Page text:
John Donne

(24 January 1572 - 31 March 1631 / London, England)

John Donne Poems

161. Elegy I: Jealousy 1/13/2003
162. Eclogue 4/9/2010
163. Disinherited 4/9/2010
164. Death Be Not Proud 5/14/2001
165. Daybreak 1/4/2003
166. Crucifying 4/9/2010
167. Confined Love 1/13/2003
168. Community 4/9/2010
169. Break Of Day (Another Of The Same) 1/1/2004
170. Break Of Day 1/3/2003
171. At The Round Earth's Imagin'D Corners 1/20/2003
172. Ascension 4/9/2010
173. Antiquary 4/9/2010
174. Annunciation 4/9/2010
175. An Obscure Writer 4/9/2010
176. An Anatomy Of The World... 5/14/2001
177. Air And Angels 1/3/2003
178. A Valediction: Of Weeping 1/3/2003
179. A Valediction: Forbidding Mourning 5/14/2001
180. A Valediction Of Weeping 5/14/2001
181. A Sheaf Of Snakes Used Heretofore To Be My Seal, The Crest Of Our Poor Family 4/9/2010
182. A Self Accuser 4/9/2010
183. A Nocturnal Upon St. Lucy's Day, Being The Shortest Day 5/14/2001
184. A Litany 4/9/2010
185. A Licentious Person 4/9/2010
186. A Lecture Upon The Shadow 5/14/2001
187. A Lame Beggar 1/3/2003
188. A Jet Ring Sent 4/9/2010
189. A Hymn To God The Father 5/14/2001
190. A Hymn To Christ At The Author's Last Going Into Germany 1/13/2003
191. A Fever 1/3/2003
192. A Dialogue Between Sir Henry Wootton And Mr. Donne 4/9/2010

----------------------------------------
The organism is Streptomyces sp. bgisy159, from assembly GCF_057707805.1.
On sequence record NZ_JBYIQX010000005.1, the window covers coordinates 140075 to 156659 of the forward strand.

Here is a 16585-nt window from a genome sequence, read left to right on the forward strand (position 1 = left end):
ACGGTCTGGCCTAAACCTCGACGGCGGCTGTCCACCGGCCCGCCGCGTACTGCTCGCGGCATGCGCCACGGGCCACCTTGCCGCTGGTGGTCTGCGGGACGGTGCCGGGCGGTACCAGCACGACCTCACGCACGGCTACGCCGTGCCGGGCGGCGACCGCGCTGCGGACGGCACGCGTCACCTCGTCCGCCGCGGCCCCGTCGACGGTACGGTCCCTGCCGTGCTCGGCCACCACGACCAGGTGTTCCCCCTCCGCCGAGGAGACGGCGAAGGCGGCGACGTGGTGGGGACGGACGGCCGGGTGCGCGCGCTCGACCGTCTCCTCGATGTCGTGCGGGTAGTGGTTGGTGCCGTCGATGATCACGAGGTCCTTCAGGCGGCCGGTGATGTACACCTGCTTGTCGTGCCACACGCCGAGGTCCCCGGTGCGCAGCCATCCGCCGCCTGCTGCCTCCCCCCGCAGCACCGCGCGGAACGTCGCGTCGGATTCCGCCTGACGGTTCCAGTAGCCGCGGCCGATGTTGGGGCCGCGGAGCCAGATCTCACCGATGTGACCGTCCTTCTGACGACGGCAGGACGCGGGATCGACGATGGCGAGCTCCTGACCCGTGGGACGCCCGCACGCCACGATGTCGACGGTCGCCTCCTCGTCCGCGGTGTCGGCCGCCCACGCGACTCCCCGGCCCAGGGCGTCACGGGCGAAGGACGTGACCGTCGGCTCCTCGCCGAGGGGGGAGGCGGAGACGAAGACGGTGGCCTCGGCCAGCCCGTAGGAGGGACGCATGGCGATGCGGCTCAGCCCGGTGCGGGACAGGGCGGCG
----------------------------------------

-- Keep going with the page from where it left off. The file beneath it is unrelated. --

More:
193. A Burnt Ship 1/1/2004
Best Poem of John Donne

No Man Is An Island

No man is an island,
Entire of itself,
Every man is a piece of the continent,
A part of the main.
If a clod be washed away by the sea,
Europe is the less.
As well as if a promontory were.
As well as if a manor of thy friend's
Or of thine own were:
Any man's death diminishes me,
Because I am involved in mankind,
And therefore never send to know for whom the bell tolls;
It tolls for thee.

Read the full of No Man Is An Island

Holy Sonnet X

Death, be not proud, though some have called thee
Mighty and dreadful, for thou art not so;
For those whom thou think'st thou dost overthrow,
Die not, poor Death, nor yet canst thou kill me.
From rest and sleep, which but thy pictures be,
Much pleasure; then from thee much more must flow,
And soonest our best men with thee do go,
Rest of their bones, and soul's delivery.
Thou art slave to fate, chance, kings, and desperate men,

[Hata Bildir]